Can't help but notice how the wings look a little askew from the fuselage in that picture. @peevee is probably on to something. 

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Twins don’t have CO challenges like singles do, or do they?  Cabin heat exhaust leak?

Looks kind of like a ghost ship... kept flying the AP program until power decreased... that would lead to landing at cruise speed in cruise configuration...

Sorry for the speculation, hoping it helps...

Solid plane, skilled pilot, tremendous loss...

Prayers,

-a-

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2 hours ago, carusoam said:

Twins don’t have CO challenges like singles do, or do they?  Cabin heat exhaust leak?

Most have a heater in the nose that is essentially a blow torch in a tube.  They can leak C02. No speculation my end just answering this question.  

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6 hours ago, carusoam said:

Twins don’t have CO challenges like singles do, or do they?  Cabin heat exhaust leak?

Looks kind of like a ghost ship... kept flying the AP program until power decreased... that would lead to landing at cruise speed in cruise configuration...

Sorry for the speculation, hoping it helps...

Solid plane, skilled pilot, tremendous loss...

Prayers,

-a-

they use something like this

https://janitrol.aero/aircraft-heaters/

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with out seeing pics of the surrounding area, the lack of impact marks and the twist of the plane make me think he came down in a flat spin. definitely curious what happened. sending prayers to the families and friends.   

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1 hour ago, orionflt said:

with out seeing pics of the surrounding area, the lack of impact marks and the twist of the plane make me think he came down in a flat spin. definitely curious what happened. sending prayers to the families and friends.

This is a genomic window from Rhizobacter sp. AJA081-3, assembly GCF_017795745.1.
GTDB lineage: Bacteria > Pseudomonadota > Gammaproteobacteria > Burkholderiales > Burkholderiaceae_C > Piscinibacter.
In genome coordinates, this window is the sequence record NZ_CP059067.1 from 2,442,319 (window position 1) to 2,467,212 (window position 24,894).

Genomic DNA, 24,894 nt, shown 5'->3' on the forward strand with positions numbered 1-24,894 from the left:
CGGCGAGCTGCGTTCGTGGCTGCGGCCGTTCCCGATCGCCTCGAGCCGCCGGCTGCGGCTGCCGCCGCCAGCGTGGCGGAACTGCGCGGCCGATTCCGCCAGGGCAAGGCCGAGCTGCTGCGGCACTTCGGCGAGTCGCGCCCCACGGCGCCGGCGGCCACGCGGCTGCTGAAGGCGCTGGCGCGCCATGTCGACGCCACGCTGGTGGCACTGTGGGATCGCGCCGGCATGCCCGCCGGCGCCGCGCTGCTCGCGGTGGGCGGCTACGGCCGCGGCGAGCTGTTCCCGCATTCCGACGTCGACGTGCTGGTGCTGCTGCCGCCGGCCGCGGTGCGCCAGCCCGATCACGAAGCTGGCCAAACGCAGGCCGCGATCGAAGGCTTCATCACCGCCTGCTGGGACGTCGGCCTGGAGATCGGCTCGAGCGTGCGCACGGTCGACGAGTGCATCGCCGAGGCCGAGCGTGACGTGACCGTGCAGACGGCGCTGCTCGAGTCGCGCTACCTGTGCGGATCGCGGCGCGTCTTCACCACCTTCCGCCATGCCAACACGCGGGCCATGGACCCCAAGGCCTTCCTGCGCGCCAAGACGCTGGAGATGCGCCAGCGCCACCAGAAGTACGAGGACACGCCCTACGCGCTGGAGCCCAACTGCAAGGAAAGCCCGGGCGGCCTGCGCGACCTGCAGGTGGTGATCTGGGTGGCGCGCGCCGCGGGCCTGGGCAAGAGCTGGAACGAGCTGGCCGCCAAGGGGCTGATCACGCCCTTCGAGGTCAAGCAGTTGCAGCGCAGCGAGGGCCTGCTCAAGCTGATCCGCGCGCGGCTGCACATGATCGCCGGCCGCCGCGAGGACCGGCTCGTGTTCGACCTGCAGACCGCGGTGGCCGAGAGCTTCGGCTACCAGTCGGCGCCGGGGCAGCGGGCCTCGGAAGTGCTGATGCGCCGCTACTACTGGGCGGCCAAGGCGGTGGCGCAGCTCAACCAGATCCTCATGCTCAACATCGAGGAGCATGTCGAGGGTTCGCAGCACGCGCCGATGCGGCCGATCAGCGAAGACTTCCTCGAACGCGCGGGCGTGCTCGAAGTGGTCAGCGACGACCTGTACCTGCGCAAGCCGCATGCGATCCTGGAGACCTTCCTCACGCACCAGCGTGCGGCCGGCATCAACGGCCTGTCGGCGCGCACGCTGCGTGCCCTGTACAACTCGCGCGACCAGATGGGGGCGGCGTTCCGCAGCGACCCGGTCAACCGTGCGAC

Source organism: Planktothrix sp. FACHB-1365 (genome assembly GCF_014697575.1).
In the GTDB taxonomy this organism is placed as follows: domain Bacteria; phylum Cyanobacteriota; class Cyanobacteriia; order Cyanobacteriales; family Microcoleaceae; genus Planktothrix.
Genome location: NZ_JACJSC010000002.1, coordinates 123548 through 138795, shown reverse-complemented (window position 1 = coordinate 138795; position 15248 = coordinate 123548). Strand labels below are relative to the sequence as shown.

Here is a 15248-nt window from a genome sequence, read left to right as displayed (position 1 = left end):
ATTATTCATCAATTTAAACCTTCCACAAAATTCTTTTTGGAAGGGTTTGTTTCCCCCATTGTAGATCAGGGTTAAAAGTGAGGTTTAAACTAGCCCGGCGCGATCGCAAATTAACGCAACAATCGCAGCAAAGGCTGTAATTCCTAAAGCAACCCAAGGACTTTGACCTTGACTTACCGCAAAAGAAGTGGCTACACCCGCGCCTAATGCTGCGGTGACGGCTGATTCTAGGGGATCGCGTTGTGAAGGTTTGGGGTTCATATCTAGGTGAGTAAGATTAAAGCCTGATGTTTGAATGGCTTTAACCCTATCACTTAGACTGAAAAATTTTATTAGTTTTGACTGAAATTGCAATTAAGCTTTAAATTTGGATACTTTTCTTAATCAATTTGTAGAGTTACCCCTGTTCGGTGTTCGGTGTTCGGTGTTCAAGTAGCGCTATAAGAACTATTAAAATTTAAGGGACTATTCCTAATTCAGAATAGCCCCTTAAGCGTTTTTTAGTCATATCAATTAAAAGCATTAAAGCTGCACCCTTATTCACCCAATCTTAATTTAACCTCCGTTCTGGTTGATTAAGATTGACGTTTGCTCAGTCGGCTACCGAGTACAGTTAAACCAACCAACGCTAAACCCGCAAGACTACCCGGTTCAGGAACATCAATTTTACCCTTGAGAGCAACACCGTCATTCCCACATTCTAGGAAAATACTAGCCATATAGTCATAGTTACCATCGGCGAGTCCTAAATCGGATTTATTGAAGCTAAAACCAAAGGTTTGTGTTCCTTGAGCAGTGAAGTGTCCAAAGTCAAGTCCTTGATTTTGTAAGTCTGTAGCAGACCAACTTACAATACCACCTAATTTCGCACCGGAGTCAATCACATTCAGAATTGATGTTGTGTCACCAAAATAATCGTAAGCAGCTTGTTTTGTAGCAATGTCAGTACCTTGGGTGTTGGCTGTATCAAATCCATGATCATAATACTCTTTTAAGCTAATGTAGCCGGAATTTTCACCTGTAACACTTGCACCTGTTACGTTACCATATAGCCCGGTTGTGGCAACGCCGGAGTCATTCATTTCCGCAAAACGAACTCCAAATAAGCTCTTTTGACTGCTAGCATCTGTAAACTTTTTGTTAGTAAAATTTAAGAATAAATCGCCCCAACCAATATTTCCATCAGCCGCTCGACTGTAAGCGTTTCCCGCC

My thoughts as well. The NTSB will be able to tell from the impact marks. Determining the impact scenario will be relatively easy compared to the cause. Does anyone know if they were IFR at the time? hopefully the pilot gave ATC some insight into the nature of the problem.

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1 hour ago, Shadrach said:

My thoughts as well. The NTSB will be able to tell from the impact marks. Determining the impact scenario will be relatively easy compared to the cause. Does anyone know if they were IFR at the time? hopefully the pilot gave ATC some insight into the nature of the problem.

I believe they were IFR.

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6 hours ago, gsxrpilot said:

I believe they were IFR.

It was IFR that day. I had to come in on an approach shortly after the accident, right over the accident area, There was a TFR for the accident, but we couldnt see anything as we were in IMC then. THe TFR was for 1K feet and just below the glideslope.

RIP, so sad. without speculating, fuel is suspect.

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12 hours ago, Yetti said: